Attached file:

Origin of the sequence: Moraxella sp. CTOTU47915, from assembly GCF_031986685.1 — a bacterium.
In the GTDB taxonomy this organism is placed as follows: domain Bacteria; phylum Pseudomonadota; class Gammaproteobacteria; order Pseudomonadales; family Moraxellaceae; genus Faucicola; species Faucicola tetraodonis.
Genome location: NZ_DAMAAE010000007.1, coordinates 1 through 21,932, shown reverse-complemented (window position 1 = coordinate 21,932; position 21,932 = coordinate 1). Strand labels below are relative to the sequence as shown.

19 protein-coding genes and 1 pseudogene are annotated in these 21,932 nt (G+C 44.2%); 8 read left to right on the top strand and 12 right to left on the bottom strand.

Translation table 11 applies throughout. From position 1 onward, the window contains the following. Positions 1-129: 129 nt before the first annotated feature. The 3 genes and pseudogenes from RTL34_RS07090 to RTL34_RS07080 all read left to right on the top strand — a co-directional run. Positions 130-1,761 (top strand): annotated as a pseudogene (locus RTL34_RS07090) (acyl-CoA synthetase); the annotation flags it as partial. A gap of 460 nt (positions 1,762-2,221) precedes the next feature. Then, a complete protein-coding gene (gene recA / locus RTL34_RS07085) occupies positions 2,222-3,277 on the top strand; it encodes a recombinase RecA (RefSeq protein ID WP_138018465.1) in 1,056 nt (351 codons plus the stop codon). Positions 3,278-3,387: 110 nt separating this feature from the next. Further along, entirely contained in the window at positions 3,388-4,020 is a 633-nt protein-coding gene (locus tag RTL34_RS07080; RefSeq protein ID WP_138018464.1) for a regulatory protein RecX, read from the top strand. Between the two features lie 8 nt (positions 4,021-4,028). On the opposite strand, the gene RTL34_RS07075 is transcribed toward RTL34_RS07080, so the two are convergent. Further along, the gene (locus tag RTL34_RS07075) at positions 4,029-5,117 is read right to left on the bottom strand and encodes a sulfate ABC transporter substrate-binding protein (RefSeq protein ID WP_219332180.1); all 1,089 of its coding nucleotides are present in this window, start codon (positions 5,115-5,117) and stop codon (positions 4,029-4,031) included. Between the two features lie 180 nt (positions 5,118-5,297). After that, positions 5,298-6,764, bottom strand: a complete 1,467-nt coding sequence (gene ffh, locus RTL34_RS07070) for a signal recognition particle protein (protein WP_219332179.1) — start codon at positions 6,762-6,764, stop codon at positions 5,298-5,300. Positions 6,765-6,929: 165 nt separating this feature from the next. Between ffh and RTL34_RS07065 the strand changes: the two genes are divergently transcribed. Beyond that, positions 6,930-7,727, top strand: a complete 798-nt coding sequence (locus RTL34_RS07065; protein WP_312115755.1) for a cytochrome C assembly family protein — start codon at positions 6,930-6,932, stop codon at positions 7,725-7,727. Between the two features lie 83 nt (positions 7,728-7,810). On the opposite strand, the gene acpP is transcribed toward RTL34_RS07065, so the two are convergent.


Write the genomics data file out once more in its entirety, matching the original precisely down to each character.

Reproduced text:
Origin of the sequence: Moraxella sp. CTOTU47915, from assembly GCF_031986685.1 — a bacterium.
In the GTDB taxonomy this organism is placed as follows: domain Bacteria; phylum Pseudomonadota; class Gammaproteobacteria; order Pseudomonadales; family Moraxellaceae; genus Faucicola; species Faucicola tetraodonis.
Genome location: NZ_DAMAAE010000007.1, coordinates 1 through 21,932, shown reverse-complemented (window position 1 = coordinate 21,932; position 21,932 = coordinate 1). Strand labels below are relative to the sequence as shown.

19 protein-coding genes and 1 pseudogene are annotated in these 21,932 nt (G+C 44.2%); 8 read left to right on the top strand and 12 right to left on the bottom strand.

Translation table 11 applies throughout. From position 1 onward, the window contains the following. Positions 1-129: 129 nt before the first annotated feature. The 3 genes and pseudogenes from RTL34_RS07090 to RTL34_RS07080 all read left to right on the top strand — a co-directional run. Positions 130-1,761 (top strand): annotated as a pseudogene (locus RTL34_RS07090) (acyl-CoA synthetase); the annotation flags it as partial. A gap of 460 nt (positions 1,762-2,221) precedes the next feature. Then, a complete protein-coding gene (gene recA / locus RTL34_RS07085) occupies positions 2,222-3,277 on the top strand; it encodes a recombinase RecA (RefSeq protein ID WP_138018465.1) in 1,056 nt (351 codons plus the stop codon). Positions 3,278-3,387: 110 nt separating this feature from the next. Further along, entirely contained in the window at positions 3,388-4,020 is a 633-nt protein-coding gene (locus tag RTL34_RS07080; RefSeq protein ID WP_138018464.1) for a regulatory protein RecX, read from the top strand. Between the two features lie 8 nt (positions 4,021-4,028). On the opposite strand, the gene RTL34_RS07075 is transcribed toward RTL34_RS07080, so the two are convergent. Further along, the gene (locus tag RTL34_RS07075) at positions 4,029-5,117 is read right to left on the bottom strand and encodes a sulfate ABC transporter substrate-binding protein (RefSeq protein ID WP_219332180.1); all 1,089 of its coding nucleotides are present in this window, start codon (positions 5,115-5,117) and stop codon (positions 4,029-4,031) included. Between the two features lie 180 nt (positions 5,118-5,297). After that, positions 5,298-6,764, bottom strand: a complete 1,467-nt coding sequence (gene ffh, locus RTL34_RS07070) for a signal recognition particle protein (protein WP_219332179.1) — start codon at positions 6,762-6,764, stop codon at positions 5,298-5,300. Positions 6,765-6,929: 165 nt separating this feature from the next. Between ffh and RTL34_RS07065 the strand changes: the two genes are divergently transcribed. Beyond that, positions 6,930-7,727, top strand: a complete 798-nt coding sequence (locus RTL34_RS07065; protein WP_312115755.1) for a cytochrome C assembly family protein — start codon at positions 6,930-6,932, stop codon at positions 7,725-7,727. Between the two features lie 83 nt (positions 7,728-7,810). On the opposite strand, the gene acpP is transcribed toward RTL34_RS07065, so the two are convergent.